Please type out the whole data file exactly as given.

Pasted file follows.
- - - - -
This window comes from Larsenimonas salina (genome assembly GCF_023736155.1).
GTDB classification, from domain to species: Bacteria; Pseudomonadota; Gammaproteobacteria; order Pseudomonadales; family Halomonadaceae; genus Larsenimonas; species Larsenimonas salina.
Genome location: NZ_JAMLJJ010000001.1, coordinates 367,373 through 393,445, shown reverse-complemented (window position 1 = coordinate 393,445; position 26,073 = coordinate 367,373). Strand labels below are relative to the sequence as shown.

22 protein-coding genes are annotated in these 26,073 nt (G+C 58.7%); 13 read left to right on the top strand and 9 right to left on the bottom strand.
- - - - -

This window comes from Larsenimonas salina (genome assembly GCF_023736155.1).
GTDB classification, from domain to species: Bacteria; Pseudomonadota; Gammaproteobacteria; order Pseudomonadales; family Halomonadaceae; genus Larsenimonas; species Larsenimonas salina.
Genome location: NZ_JAMLJJ010000001.1, coordinates 367,373 through 393,445, shown reverse-complemented (window position 1 = coordinate 393,445; position 26,073 = coordinate 367,373). Strand labels below are relative to the sequence as shown.

22 protein-coding genes are annotated in these 26,073 nt (G+C 58.7%); 13 read left to right on the top strand and 9 right to left on the bottom strand.